Piece 26: Tanz

A few hints for playing this piece:

  • Use staccato to make the piece sound jumpy: At some bars (1,2,5,6,9,10,11) I’m playing the first note as staccato. This means I’m stopping the note right after plucking it by touching the string again with the finger that plucked the note, so there is a distinct “gap” to the next note. It is particularly effective that this is done simultaneously in both voices we’re playing. It’s important not to break the rhythm when doing so, since especially for dance music a steady rhythm is essential! You may wonder why these staccatos are not written out in the notation. In fact they weren’t written out originally, too. This is another tool of musical expression you can use to create a “jumpy” feel in the music you are playing, and I figured that it would work very well with this piece when I recorded it.
  • Use the thumb of your right hand to make life easier for your other fingers. When playing the bass notes with the thumb, your index and middle finger can play the treble voice with alternate picking.
  • There are a few far position changes. In bar 8, slide up to the 8th fret on the 1st string using the middle finger as guide finger. Listen to the faint sound of the finger sliding up on the string to get a feeling where to stop. Continue using the middle finger as guide finger in the next three bars.

Lesson 18: Using the sound registers

The mourisque is a wonderful renaissance piece that works really well for exploring the sound registers of the ukulele. You can achieve a different sound character by varying the position of your right hand. Try to pluck or strum between the sound hole and the 12th fret to get a warmer sound.  Play between the sound hole and the bridge to get a brighter, more distinct sound. Also try to adapt your playing to the sound you want to achieve: Play extra smooth with soft fingers for the warmer sound. On the other hand, for the brighter sound, play with a little bit more tension and volume.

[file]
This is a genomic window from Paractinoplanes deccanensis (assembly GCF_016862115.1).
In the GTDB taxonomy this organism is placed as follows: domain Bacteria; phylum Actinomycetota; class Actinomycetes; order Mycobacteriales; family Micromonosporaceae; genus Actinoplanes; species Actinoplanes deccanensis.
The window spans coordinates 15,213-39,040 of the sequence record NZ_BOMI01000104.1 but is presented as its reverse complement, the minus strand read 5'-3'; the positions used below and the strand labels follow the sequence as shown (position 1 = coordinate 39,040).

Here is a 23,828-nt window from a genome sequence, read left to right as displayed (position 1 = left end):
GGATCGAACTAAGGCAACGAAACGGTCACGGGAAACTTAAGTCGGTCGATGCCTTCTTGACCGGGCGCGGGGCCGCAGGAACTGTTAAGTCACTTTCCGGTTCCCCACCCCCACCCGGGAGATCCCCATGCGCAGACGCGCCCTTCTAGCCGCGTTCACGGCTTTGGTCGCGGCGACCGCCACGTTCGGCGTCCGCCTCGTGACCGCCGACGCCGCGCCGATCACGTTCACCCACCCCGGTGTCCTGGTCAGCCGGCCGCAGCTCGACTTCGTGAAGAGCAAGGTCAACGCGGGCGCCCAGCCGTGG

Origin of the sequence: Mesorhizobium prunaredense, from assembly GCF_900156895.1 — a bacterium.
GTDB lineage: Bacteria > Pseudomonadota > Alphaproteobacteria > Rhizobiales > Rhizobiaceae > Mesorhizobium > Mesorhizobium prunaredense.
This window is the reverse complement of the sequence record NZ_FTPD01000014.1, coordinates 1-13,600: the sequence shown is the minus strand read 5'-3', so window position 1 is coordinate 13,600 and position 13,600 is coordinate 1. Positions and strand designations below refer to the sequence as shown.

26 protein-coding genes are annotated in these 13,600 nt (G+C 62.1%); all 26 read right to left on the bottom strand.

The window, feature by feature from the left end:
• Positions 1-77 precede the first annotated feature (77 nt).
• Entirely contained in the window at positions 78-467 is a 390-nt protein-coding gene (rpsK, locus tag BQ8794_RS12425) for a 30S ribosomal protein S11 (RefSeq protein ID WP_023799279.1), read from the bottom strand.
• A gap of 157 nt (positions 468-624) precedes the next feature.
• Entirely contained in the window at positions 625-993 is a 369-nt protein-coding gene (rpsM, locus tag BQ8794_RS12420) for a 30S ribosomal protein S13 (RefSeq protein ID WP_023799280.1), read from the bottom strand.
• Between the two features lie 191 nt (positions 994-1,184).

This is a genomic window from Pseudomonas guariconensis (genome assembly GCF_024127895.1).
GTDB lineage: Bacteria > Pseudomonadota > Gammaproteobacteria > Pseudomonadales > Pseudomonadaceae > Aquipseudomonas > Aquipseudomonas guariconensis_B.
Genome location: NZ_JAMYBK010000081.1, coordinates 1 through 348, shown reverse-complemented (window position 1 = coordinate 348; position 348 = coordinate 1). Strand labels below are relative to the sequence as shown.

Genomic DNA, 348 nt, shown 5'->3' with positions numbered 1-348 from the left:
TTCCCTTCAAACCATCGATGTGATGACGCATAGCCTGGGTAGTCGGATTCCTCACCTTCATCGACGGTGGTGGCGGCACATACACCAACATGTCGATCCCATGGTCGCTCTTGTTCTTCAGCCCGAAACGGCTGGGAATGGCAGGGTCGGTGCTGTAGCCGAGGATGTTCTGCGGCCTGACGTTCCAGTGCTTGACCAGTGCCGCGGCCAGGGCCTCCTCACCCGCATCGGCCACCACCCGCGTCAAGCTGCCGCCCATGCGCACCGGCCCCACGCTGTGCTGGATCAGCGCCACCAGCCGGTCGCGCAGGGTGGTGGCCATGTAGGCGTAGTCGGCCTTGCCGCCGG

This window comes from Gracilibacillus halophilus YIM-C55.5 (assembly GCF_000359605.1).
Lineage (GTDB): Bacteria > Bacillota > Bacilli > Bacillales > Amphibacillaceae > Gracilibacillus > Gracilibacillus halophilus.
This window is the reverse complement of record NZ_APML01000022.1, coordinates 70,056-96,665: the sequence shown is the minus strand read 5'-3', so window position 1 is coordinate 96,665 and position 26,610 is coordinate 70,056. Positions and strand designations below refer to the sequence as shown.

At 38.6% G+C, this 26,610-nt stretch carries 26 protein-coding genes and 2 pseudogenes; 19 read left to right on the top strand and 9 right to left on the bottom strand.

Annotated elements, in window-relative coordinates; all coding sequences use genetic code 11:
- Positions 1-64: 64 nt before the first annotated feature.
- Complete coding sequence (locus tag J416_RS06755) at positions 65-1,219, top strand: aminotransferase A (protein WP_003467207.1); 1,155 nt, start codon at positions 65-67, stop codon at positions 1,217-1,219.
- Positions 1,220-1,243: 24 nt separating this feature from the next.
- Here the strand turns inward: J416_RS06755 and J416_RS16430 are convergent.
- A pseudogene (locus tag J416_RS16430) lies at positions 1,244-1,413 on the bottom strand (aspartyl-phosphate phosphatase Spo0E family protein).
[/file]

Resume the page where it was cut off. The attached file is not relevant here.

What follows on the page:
27. La mourisque (Moor’s Dance)

This is a lively renaissance dance piece from Susato’s Danserye (which was published in the year 1551). It can be played effectively with drums beating and trumpets sounding, but it also works nicely on the ukulele. Use terraced dynamics in combination with sound registers, so you can play the repeats with a different sound character — almost like with a different instrument.

Originally this piece has four voices, but it really works well with only two voices too. Adding a bass and maybe even a 3rd voice with additional instruments can be very effective though (however this is not part of this lesson). Anyway, playing it with two voices on the ukulele is much more effective for achieving the desired extroverted character than an arpeggiated chord solo could be.

Some performance notes:

  • The very first notes are eigths, and really should be played with alternate picking on both voices:
    • Play the first simultaneous pair of notes with the index and middle finger of the right hand.
    • Play the following pair of notes with the thumb and the ring finger
    • The next pair of notes can be played with the index and middle finger again. Since these are quarters, you can continue with the index and middle finger from here.
  • Pay attention to the left hand fingering. Use the middle finger for fretting the 1st string at the 1st fret in bar 1, so you don’t have to lift the index finger from the 2nd string.
  • Use staccato again to make the piece sound more jumpy. (Which notes do you think are best suited for playing with staccato?)
  • In bar 11 (and 15) you can use a partial barré to fret the 1st string, so you don’t have to lift any fingers here.
  • Although it is not denoted, this piece is usually played in the form AABBAA. This means: You play part one twice (one repetition), then you play part two twice, and then you play again part one twice.

28. Mittelalter-Melodei

The next piece is optional, play it if you feel like trying it, but it’s not necessary.

In music theory there’s often a ban on consecutive fifths. However, this is something that wasn’t known in early music. So this was a motivation for me to compose a little piece with lots of consecutive fifths. This resulted in a somewhat medieval character, so I called it “Mittelalter-Melodei” (medieval melody).

Here is a really old recording of this piece: